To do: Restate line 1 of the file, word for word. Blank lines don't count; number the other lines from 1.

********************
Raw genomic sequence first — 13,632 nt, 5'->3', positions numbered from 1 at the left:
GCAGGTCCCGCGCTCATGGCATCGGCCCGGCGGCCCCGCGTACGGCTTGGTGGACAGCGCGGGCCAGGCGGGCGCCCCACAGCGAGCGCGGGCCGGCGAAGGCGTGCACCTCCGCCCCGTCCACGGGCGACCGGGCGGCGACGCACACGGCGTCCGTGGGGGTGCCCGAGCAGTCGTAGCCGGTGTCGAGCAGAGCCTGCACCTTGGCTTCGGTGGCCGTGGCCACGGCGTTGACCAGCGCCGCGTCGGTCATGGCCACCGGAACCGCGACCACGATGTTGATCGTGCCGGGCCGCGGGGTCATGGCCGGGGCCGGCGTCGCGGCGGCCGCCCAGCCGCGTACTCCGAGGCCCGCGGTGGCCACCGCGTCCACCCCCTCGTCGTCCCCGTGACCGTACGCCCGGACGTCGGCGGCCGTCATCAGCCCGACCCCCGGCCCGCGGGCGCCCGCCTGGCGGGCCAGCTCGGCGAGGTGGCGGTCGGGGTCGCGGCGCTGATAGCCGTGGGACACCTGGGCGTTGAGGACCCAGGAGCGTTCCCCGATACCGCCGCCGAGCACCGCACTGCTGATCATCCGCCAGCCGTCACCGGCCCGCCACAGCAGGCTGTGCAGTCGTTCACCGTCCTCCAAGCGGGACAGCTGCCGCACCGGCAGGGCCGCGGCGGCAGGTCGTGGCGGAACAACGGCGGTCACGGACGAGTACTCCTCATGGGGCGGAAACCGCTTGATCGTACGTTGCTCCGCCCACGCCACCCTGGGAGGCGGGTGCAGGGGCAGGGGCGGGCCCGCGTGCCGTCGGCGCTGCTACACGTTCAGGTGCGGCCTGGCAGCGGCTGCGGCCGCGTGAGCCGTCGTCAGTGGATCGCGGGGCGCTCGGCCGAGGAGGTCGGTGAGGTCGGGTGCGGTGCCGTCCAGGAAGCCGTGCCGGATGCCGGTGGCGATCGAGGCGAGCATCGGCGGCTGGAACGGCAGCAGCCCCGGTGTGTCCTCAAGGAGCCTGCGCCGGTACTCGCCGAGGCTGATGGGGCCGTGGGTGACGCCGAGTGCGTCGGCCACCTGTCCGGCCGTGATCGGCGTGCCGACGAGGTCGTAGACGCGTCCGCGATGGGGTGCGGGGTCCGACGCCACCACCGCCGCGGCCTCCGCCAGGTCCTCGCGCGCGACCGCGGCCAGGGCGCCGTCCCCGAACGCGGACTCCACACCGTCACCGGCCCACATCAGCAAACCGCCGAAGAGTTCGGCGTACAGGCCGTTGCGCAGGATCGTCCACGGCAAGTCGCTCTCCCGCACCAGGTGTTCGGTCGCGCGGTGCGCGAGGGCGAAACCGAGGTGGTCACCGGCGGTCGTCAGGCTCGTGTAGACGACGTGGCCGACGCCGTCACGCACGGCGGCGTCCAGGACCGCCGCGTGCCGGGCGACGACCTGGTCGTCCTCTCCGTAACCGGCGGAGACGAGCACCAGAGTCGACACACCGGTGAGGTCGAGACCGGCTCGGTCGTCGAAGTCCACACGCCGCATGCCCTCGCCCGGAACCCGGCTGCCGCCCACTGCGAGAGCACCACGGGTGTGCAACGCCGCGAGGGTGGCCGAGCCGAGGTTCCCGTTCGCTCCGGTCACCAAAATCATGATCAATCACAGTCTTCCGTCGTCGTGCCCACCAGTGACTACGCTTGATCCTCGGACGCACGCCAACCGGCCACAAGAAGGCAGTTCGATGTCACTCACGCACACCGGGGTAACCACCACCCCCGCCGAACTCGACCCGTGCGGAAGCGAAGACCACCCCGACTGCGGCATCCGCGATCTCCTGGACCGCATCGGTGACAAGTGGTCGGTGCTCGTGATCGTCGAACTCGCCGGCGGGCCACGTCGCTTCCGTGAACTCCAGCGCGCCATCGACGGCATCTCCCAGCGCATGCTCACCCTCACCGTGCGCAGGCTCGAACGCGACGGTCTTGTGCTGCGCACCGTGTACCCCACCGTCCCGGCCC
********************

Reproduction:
Raw genomic sequence first — 13,632 nt, 5'->3', positions numbered from 1 at the left: